Constantly pushing herself to excel, Anna soon succumbed to stress fractures in her spine from overexertion.

“I knew I wasn’t going to become a professional ballet dancer due to this.”

Not giving up from a single setback, she decided to take up singing lessons, and found a renewed sense of hope in pursuing performing arts. Anna then went on to complete a diploma in performing arts in Sydney, Australia, and has worked as a professional performer ever since. 

“I love all kinds of entertainment, and I’m very lucky that I’m able to entertain people through various styles.”

Anna started her first professional contract as an entertainer at Universal Studios Singapore in 2017, and only started working onboard a cruise ship during her second contract in 2019. 

“I made this decision mostly because I wanted to experience doing full-length shows and push myself to grow as a singer.”

Unfortunately, the COVID-19 pandemic struck, and caused her contract to be cut short. She then decided to make her way back to Universal Studios Singapore to continue training and waiting till cruising was back in action.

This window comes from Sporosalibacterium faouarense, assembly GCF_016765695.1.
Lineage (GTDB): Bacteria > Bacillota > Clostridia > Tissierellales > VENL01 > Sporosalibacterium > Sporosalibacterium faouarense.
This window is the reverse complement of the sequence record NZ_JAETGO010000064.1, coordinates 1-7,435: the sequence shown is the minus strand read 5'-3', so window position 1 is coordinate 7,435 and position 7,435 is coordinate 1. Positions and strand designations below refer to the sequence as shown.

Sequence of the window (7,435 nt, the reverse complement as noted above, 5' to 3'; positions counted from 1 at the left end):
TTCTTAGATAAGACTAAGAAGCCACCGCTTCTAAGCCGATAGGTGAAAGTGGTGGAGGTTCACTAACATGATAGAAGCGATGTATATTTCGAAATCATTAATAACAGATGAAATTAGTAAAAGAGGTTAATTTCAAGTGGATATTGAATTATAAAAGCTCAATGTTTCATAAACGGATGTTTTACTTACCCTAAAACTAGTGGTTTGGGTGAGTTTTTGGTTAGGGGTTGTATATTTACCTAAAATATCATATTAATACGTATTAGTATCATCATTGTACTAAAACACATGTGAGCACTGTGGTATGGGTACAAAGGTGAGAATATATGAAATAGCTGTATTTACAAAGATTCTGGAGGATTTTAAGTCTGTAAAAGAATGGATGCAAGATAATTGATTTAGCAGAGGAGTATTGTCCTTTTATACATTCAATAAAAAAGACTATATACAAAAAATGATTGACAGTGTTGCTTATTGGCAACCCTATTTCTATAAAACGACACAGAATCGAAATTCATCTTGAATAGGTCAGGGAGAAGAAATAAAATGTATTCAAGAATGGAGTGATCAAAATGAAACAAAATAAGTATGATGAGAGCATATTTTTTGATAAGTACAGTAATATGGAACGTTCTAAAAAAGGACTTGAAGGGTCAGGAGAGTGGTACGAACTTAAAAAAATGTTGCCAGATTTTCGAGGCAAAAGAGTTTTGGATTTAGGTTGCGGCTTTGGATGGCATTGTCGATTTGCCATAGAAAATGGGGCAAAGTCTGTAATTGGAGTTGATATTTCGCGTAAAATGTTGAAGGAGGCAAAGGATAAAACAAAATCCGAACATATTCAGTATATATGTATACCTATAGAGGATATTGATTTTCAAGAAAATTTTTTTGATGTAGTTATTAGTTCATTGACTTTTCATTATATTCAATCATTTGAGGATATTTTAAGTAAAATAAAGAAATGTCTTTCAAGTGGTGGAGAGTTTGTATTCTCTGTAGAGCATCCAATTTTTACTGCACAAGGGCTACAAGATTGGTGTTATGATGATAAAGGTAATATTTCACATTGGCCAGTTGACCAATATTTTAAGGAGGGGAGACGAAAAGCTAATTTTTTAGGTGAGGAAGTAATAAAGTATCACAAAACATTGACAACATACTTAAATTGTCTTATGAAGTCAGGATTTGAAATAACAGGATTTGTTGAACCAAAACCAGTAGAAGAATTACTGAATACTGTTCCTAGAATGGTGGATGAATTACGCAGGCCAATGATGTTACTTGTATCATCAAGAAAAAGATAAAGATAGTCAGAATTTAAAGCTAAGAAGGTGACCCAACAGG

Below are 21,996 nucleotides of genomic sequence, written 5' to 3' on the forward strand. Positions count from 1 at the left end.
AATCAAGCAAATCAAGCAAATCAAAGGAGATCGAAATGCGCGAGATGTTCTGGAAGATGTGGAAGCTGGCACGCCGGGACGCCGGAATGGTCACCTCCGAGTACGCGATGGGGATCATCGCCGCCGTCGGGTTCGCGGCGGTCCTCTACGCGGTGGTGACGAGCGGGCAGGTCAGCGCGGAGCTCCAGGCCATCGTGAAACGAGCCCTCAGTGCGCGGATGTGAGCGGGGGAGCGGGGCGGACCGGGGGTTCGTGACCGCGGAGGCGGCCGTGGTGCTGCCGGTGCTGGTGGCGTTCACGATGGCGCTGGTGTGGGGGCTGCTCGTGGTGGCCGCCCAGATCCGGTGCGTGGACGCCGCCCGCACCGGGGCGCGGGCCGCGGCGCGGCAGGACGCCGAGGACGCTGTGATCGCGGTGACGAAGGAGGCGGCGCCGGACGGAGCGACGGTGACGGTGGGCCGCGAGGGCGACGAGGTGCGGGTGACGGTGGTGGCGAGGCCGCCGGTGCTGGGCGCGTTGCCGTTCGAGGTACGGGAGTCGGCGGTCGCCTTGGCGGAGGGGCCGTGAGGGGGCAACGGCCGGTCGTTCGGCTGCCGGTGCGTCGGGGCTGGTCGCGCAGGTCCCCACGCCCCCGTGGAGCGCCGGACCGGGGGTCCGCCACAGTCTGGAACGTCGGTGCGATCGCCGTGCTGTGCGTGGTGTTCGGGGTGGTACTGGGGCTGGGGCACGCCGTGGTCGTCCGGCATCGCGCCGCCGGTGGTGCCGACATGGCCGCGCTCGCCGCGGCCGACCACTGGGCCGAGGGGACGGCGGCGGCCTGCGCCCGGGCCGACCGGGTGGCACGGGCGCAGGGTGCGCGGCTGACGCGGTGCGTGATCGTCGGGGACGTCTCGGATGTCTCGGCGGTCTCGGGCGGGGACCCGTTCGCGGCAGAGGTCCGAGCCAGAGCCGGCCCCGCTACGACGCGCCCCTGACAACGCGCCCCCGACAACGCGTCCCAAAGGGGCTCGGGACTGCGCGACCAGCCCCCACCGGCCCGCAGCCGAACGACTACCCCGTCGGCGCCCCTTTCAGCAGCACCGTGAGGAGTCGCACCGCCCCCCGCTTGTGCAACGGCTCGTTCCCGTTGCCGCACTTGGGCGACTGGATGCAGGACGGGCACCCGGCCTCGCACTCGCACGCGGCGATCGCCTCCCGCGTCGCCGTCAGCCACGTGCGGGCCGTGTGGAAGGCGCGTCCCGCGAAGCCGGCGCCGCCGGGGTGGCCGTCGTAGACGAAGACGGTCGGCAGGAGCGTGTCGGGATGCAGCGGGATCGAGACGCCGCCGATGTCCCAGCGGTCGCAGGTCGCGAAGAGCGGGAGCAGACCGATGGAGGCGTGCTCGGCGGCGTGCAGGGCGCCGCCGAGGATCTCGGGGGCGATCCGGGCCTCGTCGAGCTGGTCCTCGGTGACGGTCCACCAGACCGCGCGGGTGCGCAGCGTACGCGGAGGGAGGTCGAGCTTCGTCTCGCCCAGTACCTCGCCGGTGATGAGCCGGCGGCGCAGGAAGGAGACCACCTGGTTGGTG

“I knew I wanted to work on ships again because of the exciting challenges and the chance to work on a world-class stage on the high seas.”

Anna is both a singer and dancer.

Insight into entertainment performances on a cruise ship

Anna shared the details of how a performance gets put into place aboard a cruise ship. 

“We train on land for two months where we learn the shows, dance moves, and songs. It is super intense, where we rehearse from nine to 10 hours a day, six days a week.”

The performers have to learn and master the 45 to 60-minute long shows within 10 to 12 days, before performing it in front of upper management for approval. Yet, performers do not just rehearse for one show.